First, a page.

- Fernand Léger
- LA JEUNE FILLE À L'ÉCHELLE
signed F. Léger and dated 49 (lower right)
oil on canvas
- 130 by 96cm.
- 51 by 38 1/4 in.
Daniel-Henry Kahnweiler, Paris
Galerie Louise Leiris, Paris
Sidney Janis Gallery, New York
Mr & Mrs Armand G. Erpf, New York (acquired from the above in March 1954)
Thence by descent to the present owners
London, Tate Gallery, Fernand Léger, 1950, no. 46
New York, Buchholz Gallery, Léger, Recent paintings & Le Cirque, 1950, no. 16, illustrated in the catalogue
Berne, Kunsthalle, Fernand Léger, 1952, no. 86
Boldly modeled and executed with an extraordinarily expressive palette, La Jeune fille à l'échelle is one of the artist's definitive compositions of the late 1940s. In contrast to the rarefied and elitist aesthetic of postwar abstraction, these paintings were intended to appeal to the public with a more comprehensible, figurative style and subject matter. Léger was drawn to depictions of dancers, musicians and circus performers. Katherine Kuh wrote about Léger's attraction to the theme of entertainers, noting that they offered him a subject out of his ordinary realm of existence: 'Léger has always been attracted by popular places of entertainment, finding excellent raw material for his paintings in burlesque shows, dance halls and circuses. In this connection he says, "I did not frequent popular dance halls and the people's quarters out of snobbism. I used to go there because I had a real liking for the fellows and the girls of the district.... The fifteen-cent burlesque shows of Chicago still offer material. It is only for the artist to select...."'(K. Kuh, Léger, Urbana, 1953, p. 64).
Acrobats are visible in many of his works, including Composition au cheval blanc (fig. 3) where the viewer can once again see the ladder in the lower centre. The present work is another version of the larger composition from 1948 entitled L'Acrobate et sa partenaire (fig. 1). In the 1948 canvas, the young girl is depicted as the acrobat's partner where she forms the sole vertical anchoring element of the entire composition. However, in the present composition, the young girl has been extracted to become the primary subject which dominates the canvas.
These themes were not only found in Léger's mature work. Peter de Francia examines this more closely: 'The subject of acrobats, circuses, of the grouping together of those themes of leisure which Léger had always envisaged as the tangible symbols of man's freedom are to be found in the very beginning of his work and throughout his paintings: Les Acrobates dans le cirque of 1918, Les Deux acrobats of 1921, Les Danseuses acrobats of 1930, Les Acrobates aux perroquets of 1936 and Les Saltimbanques of 1939-40.' (P. de Francia, Fernand Léger, New Haven & London, 1983, p. 248).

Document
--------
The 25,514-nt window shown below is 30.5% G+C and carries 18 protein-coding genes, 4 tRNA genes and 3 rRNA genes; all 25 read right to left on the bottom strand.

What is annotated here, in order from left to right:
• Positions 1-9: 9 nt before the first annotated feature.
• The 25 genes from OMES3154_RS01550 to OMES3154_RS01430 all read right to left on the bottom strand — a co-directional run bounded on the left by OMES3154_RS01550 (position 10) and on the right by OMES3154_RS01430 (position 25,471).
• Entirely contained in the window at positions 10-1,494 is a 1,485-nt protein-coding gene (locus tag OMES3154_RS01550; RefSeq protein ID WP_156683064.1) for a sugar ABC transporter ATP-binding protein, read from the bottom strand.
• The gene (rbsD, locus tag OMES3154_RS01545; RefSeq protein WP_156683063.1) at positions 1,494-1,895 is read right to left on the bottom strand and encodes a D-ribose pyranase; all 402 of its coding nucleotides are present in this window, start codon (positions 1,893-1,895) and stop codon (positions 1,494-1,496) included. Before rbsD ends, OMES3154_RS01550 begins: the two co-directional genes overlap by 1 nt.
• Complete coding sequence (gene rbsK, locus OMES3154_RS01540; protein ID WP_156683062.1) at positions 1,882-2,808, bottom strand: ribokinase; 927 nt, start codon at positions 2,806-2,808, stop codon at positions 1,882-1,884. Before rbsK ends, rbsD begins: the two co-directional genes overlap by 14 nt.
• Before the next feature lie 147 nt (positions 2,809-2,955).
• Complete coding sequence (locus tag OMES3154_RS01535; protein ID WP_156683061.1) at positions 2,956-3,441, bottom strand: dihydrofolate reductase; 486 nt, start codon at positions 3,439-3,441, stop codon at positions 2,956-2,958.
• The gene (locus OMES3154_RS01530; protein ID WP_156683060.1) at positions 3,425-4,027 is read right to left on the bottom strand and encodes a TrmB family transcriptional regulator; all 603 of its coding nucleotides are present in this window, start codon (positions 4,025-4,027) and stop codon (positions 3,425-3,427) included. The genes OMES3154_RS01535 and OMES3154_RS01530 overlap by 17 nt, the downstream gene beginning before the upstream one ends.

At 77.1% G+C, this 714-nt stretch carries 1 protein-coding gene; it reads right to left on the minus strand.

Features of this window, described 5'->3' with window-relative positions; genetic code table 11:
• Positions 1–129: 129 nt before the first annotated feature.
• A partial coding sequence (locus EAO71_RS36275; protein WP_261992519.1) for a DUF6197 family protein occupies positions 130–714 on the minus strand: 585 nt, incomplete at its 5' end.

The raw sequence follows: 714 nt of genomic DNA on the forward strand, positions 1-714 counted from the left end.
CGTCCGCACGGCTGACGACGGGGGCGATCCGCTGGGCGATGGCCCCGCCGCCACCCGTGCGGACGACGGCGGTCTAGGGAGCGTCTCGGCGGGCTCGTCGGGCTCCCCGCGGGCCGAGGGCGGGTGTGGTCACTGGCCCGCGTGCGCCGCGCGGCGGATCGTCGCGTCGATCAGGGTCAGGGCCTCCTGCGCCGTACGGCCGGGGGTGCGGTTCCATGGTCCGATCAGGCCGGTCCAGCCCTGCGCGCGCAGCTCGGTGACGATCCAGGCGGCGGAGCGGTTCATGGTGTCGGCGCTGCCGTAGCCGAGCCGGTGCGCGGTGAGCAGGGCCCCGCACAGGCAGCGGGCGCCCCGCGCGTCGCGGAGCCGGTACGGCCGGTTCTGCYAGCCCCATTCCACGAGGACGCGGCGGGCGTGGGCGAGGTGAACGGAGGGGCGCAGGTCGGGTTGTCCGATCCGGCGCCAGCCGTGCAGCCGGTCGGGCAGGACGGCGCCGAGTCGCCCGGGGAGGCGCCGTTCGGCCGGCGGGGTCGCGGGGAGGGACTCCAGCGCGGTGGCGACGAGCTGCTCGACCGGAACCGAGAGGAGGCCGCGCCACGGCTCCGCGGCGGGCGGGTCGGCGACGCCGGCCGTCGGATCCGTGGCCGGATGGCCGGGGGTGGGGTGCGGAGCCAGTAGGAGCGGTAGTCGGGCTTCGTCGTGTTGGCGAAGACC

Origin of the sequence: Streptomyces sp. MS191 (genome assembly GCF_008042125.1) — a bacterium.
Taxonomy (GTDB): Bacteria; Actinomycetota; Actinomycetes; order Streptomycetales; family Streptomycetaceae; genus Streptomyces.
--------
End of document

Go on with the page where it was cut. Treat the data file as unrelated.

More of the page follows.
During his stay in the United States, where he lived during the Second World War, Léger found himself drawn to the cyclists he saw on New York's busy streets. They, too, must have represented a similar physical freedom that the entertainers symbolised for him. He even compares the cyclists' costumes to those of acrobats. Léger told the Museum of Modern Art curator James Johnson Sweeney that his series of cyclists were inspired by the types of people he saw in the United States: 'Girls in sweaters... in shorts dressed more like acrobats in a circus than one would ever come across on a Paris street. If I had only seen girls dress in 'good taste' here I would have never painted my cyclist series....' (quoted in Fernand Léger, Paris- New York (exhibition catalogue), Fondation Beyeler, Basel, 2008, p. 98). In Les Loisirs sur fond rouge (fig. 4) the costumes of the women and young boys are truly those of acrobats, not cyclists. Moreover, the figures in this composition, especially the woman standing on her bicycle in the centre right, echo the face and body of the young girl in the present work.
La Jeune fille à l'échelle exemplifies Léger's firm commitment to neoclassical figuration and his fascination with the expressive potential of colour – the two defining stylistic factors of his work during the last decade of his life. Here he has rendered the pictorial elements with a sharp clarity that is characteristic of his mature work, using a vivid plane of primary colour for the background, and articulating the pictorial elements' contours with bold, black lines. The colours, in keeping with his works of this period, are fully saturated, voluminous and substantial. Portrayed against a monochromatic background, the figure retains her statuesque dignity and achieves a monumental presence.
Fig. 1, Fernand Léger, L'Acrobate et sa partenaire, 1948, oil on canvas, Tate Gallery, London
Fig. 2, Fernand Léger in his New York studio, circa 1944-45. Photograph by Lilly Joss
Fig. 3, Fernand Léger, Composition au cheval blanc, 1945, oil on canvas, Private Collection
Fig. 4, Fernand Léger, Les Loisirs sur fond rouge, 1948-49, oil on canvas, Musée national d'Art Moderne, Paris